Do you use tension productively?
Not all tension is bad! In this short video, Jock Murray highlights how graceful assertiveness can help you use tension productively to build influence and become more powerful and persuasive when you present ideas. In this portion of a longer presentation Jock gave on presentation and influence, Jock shows the powerful productive forces of balanced, productive tension.
We think about tension as a bad thing. I want you to instead think of tension as a force that accomplishes something. For instance, tension in the sails of this sailboat are what make this a great day on the water. That’s the right amount of tension in those sails.
Interestingly enough, if there’s no wind, there’s no tension. This is still a great place to sit in the sun and drink a couple of cold beers, but you’re not going sailing. And the reason for that is, the force that produces great sailing, which is wind, there’s no tension in the sails. And, therefore, we’re not going to get to go sailing that day.
On the other hand, to much tension in the sails is catastrophic and is going to produce a dangerous outcome.
Tension is a force that accomplishes something.
So tension in and of itself is neither good nor bad. It’s a force that can produce change. Your job is really to understand tension and understand how it can impact tension and how to keep it at the right level.
Here’s the way to look at tension and productivity. On this graph, we’ve got “productivity” on one axis and we have “tension” on the other axis.
We often think about tension as fighting and arguing—And clearly that’s at the far end of the tension curve. When there’s low tension, it’s usually caused by the fact that we’re not talking about the things that really need to be talked about. And when that’s the case—eg, with you as managers. There’s something you need to talk to an employee about, but you don’t really want to talk to him about it. You know it’s not going to go well, so you don’t. You sort of ignore it. You hope it will go away. Tension is lower than having that conversation, but productivity is low because it doesn’t get any better.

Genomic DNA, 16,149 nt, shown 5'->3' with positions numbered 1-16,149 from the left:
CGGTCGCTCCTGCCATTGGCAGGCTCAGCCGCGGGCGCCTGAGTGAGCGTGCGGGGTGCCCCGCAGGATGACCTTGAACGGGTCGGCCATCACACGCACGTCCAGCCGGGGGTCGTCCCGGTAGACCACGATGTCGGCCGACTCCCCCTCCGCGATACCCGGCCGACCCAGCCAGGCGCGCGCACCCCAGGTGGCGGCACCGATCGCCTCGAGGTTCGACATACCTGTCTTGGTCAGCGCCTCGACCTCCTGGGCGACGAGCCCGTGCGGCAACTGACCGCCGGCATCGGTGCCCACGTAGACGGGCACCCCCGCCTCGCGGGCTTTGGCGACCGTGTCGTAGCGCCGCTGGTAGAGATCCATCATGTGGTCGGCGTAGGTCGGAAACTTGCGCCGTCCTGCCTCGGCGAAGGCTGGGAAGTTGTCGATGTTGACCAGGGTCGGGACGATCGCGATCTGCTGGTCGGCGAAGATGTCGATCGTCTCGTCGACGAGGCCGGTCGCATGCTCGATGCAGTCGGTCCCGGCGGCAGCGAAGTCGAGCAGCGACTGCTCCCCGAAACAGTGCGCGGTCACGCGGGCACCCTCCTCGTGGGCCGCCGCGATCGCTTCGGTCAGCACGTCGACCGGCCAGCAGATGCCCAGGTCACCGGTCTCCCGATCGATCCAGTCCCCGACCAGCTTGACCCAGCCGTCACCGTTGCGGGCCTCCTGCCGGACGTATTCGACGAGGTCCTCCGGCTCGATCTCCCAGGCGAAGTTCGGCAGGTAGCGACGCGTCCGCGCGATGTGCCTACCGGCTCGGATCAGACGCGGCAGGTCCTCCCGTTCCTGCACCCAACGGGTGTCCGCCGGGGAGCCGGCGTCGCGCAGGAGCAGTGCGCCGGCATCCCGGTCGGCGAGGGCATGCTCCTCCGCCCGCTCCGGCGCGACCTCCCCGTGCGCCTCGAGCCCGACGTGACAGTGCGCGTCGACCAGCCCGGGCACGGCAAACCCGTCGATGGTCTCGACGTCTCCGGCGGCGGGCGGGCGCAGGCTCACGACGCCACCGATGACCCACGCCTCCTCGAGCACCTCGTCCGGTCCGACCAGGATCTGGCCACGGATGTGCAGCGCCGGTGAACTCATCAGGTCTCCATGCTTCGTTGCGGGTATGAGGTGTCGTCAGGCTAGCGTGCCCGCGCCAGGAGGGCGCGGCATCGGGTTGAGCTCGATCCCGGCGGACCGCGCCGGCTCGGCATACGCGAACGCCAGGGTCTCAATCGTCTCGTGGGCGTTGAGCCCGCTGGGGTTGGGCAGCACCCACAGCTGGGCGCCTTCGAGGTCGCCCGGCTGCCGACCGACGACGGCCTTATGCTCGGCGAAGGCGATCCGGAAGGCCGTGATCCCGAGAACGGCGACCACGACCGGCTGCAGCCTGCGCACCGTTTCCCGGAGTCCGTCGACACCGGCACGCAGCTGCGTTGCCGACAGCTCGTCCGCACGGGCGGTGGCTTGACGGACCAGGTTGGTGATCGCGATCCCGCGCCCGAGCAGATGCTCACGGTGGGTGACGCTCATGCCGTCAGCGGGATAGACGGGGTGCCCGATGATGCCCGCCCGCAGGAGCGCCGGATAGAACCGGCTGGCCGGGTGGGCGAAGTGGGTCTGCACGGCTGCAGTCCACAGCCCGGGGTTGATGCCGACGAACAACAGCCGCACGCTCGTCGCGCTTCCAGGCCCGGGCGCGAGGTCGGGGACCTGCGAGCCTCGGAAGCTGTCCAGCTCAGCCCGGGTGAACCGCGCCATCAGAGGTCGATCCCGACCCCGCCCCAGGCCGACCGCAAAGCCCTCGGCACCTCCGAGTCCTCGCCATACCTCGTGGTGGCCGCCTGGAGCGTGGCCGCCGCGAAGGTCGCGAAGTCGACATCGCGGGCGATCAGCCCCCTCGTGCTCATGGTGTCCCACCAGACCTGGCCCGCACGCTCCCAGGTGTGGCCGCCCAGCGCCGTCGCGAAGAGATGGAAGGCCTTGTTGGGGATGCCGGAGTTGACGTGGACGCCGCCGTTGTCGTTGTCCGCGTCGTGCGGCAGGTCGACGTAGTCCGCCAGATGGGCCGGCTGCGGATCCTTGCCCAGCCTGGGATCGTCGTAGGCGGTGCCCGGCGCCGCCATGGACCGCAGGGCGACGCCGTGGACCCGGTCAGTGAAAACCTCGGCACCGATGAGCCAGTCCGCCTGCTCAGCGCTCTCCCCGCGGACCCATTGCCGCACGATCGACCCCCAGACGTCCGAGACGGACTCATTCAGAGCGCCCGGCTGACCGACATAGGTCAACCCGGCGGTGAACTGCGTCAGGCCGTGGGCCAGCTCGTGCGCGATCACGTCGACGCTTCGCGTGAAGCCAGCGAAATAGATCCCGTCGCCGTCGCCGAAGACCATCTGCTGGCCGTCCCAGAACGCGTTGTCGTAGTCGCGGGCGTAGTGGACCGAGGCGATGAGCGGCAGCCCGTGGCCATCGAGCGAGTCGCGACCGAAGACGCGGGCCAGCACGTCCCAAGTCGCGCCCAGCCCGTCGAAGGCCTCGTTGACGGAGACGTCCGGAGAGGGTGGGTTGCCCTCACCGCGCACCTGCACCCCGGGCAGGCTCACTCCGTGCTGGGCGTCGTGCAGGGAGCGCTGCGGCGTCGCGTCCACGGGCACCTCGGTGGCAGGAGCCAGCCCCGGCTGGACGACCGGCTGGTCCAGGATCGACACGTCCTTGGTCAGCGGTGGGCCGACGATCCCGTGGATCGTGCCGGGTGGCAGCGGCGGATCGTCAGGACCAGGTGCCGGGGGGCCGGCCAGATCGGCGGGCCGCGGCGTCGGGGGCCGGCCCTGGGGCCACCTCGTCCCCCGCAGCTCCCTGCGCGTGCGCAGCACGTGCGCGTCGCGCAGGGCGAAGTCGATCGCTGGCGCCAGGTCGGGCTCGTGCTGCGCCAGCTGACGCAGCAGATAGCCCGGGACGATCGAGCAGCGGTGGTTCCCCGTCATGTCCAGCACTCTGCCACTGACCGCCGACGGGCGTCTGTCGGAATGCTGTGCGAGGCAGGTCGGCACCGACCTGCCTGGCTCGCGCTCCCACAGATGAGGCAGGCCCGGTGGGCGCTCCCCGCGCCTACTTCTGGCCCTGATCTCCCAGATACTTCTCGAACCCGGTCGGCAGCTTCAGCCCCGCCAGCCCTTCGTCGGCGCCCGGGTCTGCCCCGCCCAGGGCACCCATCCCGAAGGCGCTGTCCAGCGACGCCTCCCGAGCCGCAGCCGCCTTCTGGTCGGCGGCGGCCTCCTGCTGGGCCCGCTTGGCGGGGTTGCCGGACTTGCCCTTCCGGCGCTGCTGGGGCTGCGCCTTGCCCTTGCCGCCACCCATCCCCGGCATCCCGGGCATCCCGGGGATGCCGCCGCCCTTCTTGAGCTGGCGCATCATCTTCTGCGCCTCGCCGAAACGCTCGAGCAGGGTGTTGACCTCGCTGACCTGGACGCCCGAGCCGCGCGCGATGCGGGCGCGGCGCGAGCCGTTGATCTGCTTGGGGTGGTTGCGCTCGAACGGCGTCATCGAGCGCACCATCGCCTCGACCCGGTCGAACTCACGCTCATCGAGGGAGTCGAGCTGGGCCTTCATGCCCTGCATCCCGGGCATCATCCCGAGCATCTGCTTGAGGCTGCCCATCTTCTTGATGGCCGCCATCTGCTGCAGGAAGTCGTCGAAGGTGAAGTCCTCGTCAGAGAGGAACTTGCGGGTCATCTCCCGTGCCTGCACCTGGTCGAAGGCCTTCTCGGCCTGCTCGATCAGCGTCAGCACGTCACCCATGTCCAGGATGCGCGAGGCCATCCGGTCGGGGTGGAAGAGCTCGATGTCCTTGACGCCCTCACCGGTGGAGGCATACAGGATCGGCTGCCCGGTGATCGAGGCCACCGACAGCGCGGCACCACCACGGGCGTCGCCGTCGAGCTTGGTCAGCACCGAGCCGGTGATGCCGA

On the other end, when tension is very very high and we’re arguing and I’m getting defensive and being very careful about what I say—not really telling everything, in order protect myself. Tension is very high and productivity is low.
But what it shows us is that there’s the sweet spot in the middle called “productive tension.” That’s where you need to be in your presentations. That’s where the relationship gets strengthened. It’s working through difficult issues together and really learning about each other and becoming a team. Most of you live on one side of that tension curve or the other. And what you’ve got to do is you’ve got to learn to move towards the middle wherever you are there. I call that “graceful assertiveness.”
If you learn to be gracefully assertive, then you’ve got the most likelihood of helping the other people in the room begin to discuss and feel comfortable focusing on the issue and not on the people. So, in that board room, in that conference room, with that other person across the desk—you can’t change them.
But if you get really good at graceful assertiveness—If you’re on the high tension side and you learn to speak the truth but you learn to speak it with compassion. You learn to say it in ways that the other side doesn’t feel attacked. Maybe you don’t say it in the meeting. You say it one-to-one to them in the office. You think about the timing of when to say these things. If you learn to speak the truth with compassion, often times the other person will move towards the productive tension.
If you’re a low tension person—If you learn to have the courage to speak up and to say things and to take a chance—you’re going to say it gracefully because that’s who you are. That’s not an issue with you. It’s having the courage to speak up. And if you learn to speak the truth and say the things that need to be said, you’ll often bring the other people to the middle.
So, you have more impact than you think you do as you begin to develop your ability to be gracefully assertive.